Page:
New Concentrations

The Cambridge College School of Psychology and Counseling is introducing three exciting and innovative concentrations this fall! The new concentrations are:

  • Pastoral Counseling
  • Holistic Counseling
  • Rehabilitation Counseling

Learn how these new concentrations can expand your understanding and knowledge base in these areas.

Pastoral Counseling

The Master’s Concentration in Pastoral Counseling is offered to students who are interested in developing the knowledge, skills and training needed to provide effective and informed counseling services from a spiritual and/or faith-based perspective. This program will integrate clinical, psychological and faith-based frameworks in order to prepare students to adequately address the multi-layered aspects of a client’s experience – including mental, emotional and spiritual elements.

The foundational premise of this program asserts the belief that when an integrative approach is used to understand, assess and provide treatment, clinical practice becomes more attuned and responsive to the needs of the whole person. To this end, the Pastoral Counseling program seeks to develop professional counselors who possess a strong clinical background; a firm knowledge base of spiritual and faith-based perspectives; and a keen ability to integrate these understandings in their approach with diverse populations of varying faith traditions. The program emphasizes inclusive, interfaith dialogue and cooperative and constructive interaction between individuals of different faiths and/or humanistic or spiritual beliefs.

Through classroom lectures, discussions, experiential learning activities and assignments, students will develop (1) a greater awareness of the role spirituality may play in their clients’ lives, and (2) a better understanding of the impact of spiritual and faith-based perspectives on the counseling process. Throughout the curriculum, students will have many opportunities for reflective thought, applied learning, and personal and professional growth. 

The three courses in this concentration are:

  • Introduction to Pastoral Counseling
  • Terror, Trauma and the Sacred: Psychological and Spiritual Perspectives
  • Religious Coping from a Sociocultural Perspective

Holistic Counseling

The Master’s Concentration in Holistic Counseling is offered to students interested in exploring Eastern and Western as well as modern and ancient ways of understanding psychology and human behavior. The program aims to integrate knowledge from the study of three levels of experience: body, mind, and spirit. Students will review traditional Western and Eastern ways of understanding, and will examine how different perspectives fit with new information emerging from neuroscience. The goal is integration of a range of epistemologies, or ways of knowing, into a holistic paradigm.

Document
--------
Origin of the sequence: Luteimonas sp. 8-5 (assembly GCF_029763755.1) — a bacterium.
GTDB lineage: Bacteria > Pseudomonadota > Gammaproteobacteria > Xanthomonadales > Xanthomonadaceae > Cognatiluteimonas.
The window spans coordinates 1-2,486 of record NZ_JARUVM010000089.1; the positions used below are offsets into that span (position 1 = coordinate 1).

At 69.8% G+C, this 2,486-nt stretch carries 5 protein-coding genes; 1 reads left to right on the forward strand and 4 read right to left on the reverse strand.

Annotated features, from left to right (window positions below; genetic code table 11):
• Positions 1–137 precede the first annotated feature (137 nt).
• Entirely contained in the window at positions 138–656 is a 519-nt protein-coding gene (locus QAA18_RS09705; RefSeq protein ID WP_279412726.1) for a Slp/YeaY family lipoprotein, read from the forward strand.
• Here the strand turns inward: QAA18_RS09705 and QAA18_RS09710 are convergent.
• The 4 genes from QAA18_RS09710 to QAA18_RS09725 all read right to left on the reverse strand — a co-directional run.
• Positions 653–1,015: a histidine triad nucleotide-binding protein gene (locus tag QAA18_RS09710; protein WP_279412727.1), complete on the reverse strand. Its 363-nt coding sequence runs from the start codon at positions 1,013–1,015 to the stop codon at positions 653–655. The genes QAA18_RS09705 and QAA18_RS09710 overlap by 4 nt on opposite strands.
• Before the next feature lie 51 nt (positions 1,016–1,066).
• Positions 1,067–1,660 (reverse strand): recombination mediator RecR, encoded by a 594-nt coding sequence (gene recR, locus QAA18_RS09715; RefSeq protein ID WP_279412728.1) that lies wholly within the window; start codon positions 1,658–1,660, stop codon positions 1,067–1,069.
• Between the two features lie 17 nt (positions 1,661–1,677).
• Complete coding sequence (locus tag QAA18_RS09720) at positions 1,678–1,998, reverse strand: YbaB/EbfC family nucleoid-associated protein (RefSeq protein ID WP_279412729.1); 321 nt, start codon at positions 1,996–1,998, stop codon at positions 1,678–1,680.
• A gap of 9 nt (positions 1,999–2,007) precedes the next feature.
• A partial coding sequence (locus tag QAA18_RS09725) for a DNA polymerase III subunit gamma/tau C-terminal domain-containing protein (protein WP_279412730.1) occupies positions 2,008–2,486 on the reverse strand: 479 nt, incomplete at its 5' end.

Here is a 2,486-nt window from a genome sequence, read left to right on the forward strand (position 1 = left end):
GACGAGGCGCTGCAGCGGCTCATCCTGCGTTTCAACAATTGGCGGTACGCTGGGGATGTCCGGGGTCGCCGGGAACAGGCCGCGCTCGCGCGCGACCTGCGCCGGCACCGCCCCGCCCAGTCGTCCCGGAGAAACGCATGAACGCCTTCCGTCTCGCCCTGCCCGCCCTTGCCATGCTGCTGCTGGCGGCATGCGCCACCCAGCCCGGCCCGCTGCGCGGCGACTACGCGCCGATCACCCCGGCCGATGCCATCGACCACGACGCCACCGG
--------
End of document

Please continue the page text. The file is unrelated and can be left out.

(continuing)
The starting point for our inquiry assumes that a foundation in the biological substrates of human behavior, emotion, and consciousness is essential not only to understanding psychological disequilibrium, but to discerning the impact of various somatic therapies. The program revolves around a series of questions: How does our understanding of evolution, physiology, and the body inform the study of psychology? Can new research in neuroscience offer a fresh perspective on both traditional and modern theories of motivation and intrapsychic/interpersonal conflict?  What are the conceptual and practical differences between reductionist and holistic approaches to working with people in psychological distress? Do Eastern ways of understanding human experience complement Western theories – or are the differences difficult to reconcile? What are the intrinsic limitations of different epistemological tools? Can science inform perspectives on the potential for holistic healing, self-actualization and transcendence?

Ultimately, the aim of the program in addressing these questions is to encourage the development of a conceptual framework that informs a holistic approach to counseling in today’s world.

The three courses in this concentration are:

  • Mind, Body, and Emotion: A Holistic Perspective
  • East and West: Self, Suffering, and Healing
  • Holistic Approaches to Psychotherapy

Rehabilitation Counseling

The LMHC/CRC concentration is a new clinical concentration integrated within the 60 credit SOPC framework. The aim with this concentration is to allow students to become eligible for both their Licensure in Mental Health Counseling (LMHC) and to simultaneously be trained in Rehabilitation Counseling, enabling them to pursue their national Certification as a Rehabilitation Counselor and to be licensed in the state of Massachusetts as a Rehabilitation Counselor.

This program ties together two fields, allowing practitioners to comprehensively serve the needs of individuals returning to work, dealing with intellectual, emotional and/or physical challenges, veterans facing complex mental health and vocational rehabilitation issues, and those seeking to work in Employee Assistance Programs (EAP). This concentration is helpful for any practitioner seeking to provide a more integrated, holistic approach to care.

Academic RequirementsSuccessful completion of one graduate level course in each of the following content areas (Total courses required = 5):

  • Vocational Analysis and Job Placement  
  • Vocational Assessment and Evaluation
  • Vocational and Affective Counseling
  • Rehabilitation Plan Development
  • Medical Aspects of Disabilities

For more information about these concentrations or any of our programs, please contact info@cambridgecollege.edu or call 1.800.829.4723.